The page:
• Inter-American Institute for Cooperation on Agriculture
  • Our commitment: Results

Hemispheric capacity building Program yields results in LAC

Hemispheric capacity building Program yields results in LAC

The focus: associativity and business management. The objective: to improve the competitiveness and sustainability of the agricultural chains of the Americas.

San Jose, Costa Rica (IICA).  Nearly 300 technicians from 65 institutions linked to the agricultural sector in 14 countries of the Americas strengthened their skills in the design of business plans, marketing management, export and business management plans during 2017, thanks to the efforts of the Inter-American Institute for Cooperation on Agriculture (IICA).

Training was imparted through on-site and online workshops, which also benefited producers’ organizations representing the following production chains: cocoa, poultry, coffee, cashew, vegetables, sesame, honey, banana, avocado, cotton, ornamental plants, crafts, typical products, beans, maize, ovine meat, milk, mushrooms, grapes, and the aquaculture and agro-tourism sectors.

This capacity building program was made possible thanks to the work of IICA’s Flagship Project on Productivity and Sustainability of Agricultural Chains, an initiative aimed at promoting progress, innovation and the improvement of production and post-production systems in Latin America and the Caribbean (LAC).

The following are some examples of the actions carried out:


  • Venezuela: 18 technicians of the Secretariat for Food Security and Agrarian Development of Carabobo State improved their knowledge of poultry business management, in order to support small producers’ initiatives to contribute to food security and income generation. This was achieved through a partnership between IICA and the Central University of Venezuela.
  • Honduras: in partnership with the Ministry of Agriculture and Livestock’s EMPRENDESUR Program, IICA supported the design of business plans to add value to producers´ organizations associated with the coffee, okra, tilapia, cashew, sesame, honey and agro-tourism chains. The plans focus on the utilization of sub-products and residues, packaging and labeling, coffee tours and the development of new products.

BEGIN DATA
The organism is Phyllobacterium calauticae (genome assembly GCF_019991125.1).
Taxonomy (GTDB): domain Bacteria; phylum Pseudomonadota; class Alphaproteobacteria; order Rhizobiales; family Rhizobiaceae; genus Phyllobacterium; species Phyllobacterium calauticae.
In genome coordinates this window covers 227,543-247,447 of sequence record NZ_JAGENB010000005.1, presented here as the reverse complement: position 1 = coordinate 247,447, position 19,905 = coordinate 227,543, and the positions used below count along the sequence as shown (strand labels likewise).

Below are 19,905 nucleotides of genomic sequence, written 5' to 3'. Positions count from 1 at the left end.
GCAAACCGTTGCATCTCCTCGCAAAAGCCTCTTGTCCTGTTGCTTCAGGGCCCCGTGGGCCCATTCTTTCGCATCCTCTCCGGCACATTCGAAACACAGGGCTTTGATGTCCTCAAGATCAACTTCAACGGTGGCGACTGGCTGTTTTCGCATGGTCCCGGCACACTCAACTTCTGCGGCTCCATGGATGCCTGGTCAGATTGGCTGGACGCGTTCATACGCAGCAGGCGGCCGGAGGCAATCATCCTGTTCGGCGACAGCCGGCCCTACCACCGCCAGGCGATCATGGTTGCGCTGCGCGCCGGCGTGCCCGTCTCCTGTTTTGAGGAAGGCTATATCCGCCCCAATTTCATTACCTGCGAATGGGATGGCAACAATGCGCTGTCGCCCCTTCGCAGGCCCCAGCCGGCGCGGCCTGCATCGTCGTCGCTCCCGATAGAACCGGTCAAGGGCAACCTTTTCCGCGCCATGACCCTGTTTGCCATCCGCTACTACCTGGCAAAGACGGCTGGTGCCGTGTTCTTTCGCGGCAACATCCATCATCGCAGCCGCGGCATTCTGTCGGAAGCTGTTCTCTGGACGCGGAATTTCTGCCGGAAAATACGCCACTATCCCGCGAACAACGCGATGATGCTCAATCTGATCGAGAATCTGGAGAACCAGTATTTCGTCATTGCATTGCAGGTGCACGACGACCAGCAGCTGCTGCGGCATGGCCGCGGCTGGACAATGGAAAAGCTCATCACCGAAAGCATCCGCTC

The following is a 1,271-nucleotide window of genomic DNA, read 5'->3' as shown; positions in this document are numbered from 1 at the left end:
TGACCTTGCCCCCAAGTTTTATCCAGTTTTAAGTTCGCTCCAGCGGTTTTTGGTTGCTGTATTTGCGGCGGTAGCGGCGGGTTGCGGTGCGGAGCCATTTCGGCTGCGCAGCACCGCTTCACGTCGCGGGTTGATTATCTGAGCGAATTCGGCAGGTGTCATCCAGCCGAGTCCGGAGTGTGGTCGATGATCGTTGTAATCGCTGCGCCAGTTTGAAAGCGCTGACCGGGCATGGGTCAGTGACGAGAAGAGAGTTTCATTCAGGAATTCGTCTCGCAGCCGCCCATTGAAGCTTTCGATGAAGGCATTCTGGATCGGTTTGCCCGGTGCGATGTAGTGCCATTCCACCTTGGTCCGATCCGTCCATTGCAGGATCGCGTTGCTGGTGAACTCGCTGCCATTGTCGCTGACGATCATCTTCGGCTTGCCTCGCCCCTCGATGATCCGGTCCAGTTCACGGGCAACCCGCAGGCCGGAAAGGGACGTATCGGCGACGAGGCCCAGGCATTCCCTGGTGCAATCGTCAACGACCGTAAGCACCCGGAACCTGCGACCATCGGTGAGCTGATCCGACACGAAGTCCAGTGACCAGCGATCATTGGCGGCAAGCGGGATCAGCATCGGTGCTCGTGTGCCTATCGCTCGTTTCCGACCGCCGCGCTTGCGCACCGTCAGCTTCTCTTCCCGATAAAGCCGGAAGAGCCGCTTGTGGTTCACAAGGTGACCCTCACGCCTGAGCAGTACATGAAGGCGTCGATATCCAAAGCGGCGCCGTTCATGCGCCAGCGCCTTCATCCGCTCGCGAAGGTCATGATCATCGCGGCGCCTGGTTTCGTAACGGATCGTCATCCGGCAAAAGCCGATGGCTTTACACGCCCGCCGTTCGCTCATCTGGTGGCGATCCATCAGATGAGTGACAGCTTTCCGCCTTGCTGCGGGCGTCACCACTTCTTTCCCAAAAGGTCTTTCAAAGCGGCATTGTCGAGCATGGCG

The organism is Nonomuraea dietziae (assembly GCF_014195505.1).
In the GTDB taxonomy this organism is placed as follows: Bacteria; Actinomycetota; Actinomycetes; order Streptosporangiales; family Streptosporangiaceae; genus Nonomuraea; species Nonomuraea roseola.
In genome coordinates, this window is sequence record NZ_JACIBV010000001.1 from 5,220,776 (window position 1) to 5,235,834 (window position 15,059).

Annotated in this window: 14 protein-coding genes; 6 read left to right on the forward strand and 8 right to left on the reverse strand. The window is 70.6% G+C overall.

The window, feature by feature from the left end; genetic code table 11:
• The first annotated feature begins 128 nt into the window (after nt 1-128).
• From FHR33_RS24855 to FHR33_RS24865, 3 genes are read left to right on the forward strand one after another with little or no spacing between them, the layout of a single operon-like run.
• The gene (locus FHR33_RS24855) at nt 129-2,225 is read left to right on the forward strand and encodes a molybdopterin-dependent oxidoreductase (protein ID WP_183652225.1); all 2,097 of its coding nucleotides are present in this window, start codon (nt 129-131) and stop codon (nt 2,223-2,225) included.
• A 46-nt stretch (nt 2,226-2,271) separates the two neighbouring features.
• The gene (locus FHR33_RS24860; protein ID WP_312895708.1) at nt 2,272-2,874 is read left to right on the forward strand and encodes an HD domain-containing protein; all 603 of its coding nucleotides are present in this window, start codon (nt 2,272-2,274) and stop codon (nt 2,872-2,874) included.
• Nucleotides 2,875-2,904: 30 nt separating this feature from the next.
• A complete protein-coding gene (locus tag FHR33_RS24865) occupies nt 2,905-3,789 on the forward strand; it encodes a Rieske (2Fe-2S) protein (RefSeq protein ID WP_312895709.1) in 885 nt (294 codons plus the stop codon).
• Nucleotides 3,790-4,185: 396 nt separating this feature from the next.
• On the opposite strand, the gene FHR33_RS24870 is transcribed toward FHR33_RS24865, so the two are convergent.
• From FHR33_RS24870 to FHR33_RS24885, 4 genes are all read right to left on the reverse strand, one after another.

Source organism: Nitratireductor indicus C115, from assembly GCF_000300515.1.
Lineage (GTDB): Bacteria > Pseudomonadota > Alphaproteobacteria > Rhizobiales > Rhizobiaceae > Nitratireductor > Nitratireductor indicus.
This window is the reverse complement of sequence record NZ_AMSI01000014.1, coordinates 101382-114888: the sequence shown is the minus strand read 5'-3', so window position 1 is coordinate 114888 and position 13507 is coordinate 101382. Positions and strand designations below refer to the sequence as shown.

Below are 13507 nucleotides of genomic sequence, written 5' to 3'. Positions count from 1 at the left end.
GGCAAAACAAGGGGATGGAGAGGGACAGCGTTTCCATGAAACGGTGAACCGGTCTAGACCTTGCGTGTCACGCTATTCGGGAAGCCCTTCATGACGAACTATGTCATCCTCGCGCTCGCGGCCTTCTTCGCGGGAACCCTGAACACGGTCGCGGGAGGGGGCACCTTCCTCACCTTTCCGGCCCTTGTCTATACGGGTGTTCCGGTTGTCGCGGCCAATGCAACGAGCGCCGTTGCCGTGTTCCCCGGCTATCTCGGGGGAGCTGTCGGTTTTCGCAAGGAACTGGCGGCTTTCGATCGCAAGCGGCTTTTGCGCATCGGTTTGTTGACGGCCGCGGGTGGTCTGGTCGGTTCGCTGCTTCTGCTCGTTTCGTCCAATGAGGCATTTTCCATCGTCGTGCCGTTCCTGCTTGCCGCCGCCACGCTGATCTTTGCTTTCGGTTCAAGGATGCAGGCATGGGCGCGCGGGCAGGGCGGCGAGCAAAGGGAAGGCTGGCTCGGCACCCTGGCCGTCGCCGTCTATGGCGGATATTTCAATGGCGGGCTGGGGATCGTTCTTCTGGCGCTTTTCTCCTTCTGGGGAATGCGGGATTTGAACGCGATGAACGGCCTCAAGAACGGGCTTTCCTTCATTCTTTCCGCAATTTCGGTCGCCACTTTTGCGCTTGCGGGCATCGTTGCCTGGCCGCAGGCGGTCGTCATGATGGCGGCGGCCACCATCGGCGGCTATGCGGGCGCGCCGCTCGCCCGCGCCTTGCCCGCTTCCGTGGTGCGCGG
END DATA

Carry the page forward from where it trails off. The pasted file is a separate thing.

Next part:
• Peru: capacity building with 80 extension workers of the Agrarian Services Platform, SERVIAGRO, in marketing management and value added. SERVIAGRO is a unit of the Ministry of Agriculture, based in Lima, Ucayali, Ica and Ancash.
  • Argentina: enhanced the business management capabilities of a group of technicians involved in the Project “Competitiveness and Sustainability of the Horticulture Chain of the Corrientes Green Belt” and implemented a Training Program for Facilitators of Commercial Innovation Processes of Northeast Argentina, in Corrientes province, with the National Institute of Agricultural Technology (INTA) and the ArgenINTA and Incluir foundation.
  • Costa Rica: supported the generation of business ideas with value added for cocoa producers’ organizations in the Atlantic and Northern regions, where the country’s main cocoa production areas are concentrated. This effort was supported by the Costa Rican Government program “Tejiendo Desarrollo” and the Spanish Agency for International Development Cooperation (AECID).
  • Dominican Republic: capacity building for extension workers of the Ministry of Agriculture on standards, procedures, regulations and requirements for the export of fresh products to the United States.

In addition, 35 technicians from 12 countries participated in an online course to improve their skills in designing business plans for developing value added products.

To accompany these training processes, IICA produced a series of 9 manuals on associativity, marketing, business management and value adding, which benefited technicians from different institutions. With IICA’s support, the trainees used the manuals to improve the performance of producers´ organizations in their respective countries.

According to Marvin Blanco, IICA’s Specialist in Agribusiness and Value Added, these actions helped to resolve critical factors that affect the competitiveness of agricultural chains in the Latin American and Caribbean countries, particularly the low levels of articulation of small-scale farmers in the value adding and commercialization processes.

According to Blanco, “a factor of success was our effective coordination with programs and projects linked to the countries’ Ministries of Agriculture for the selection of beneficiaries and complementation of resources.”


More information:

Marvin Blanco M, Specialist in Agribusiness and Value Added.



Ir Arriba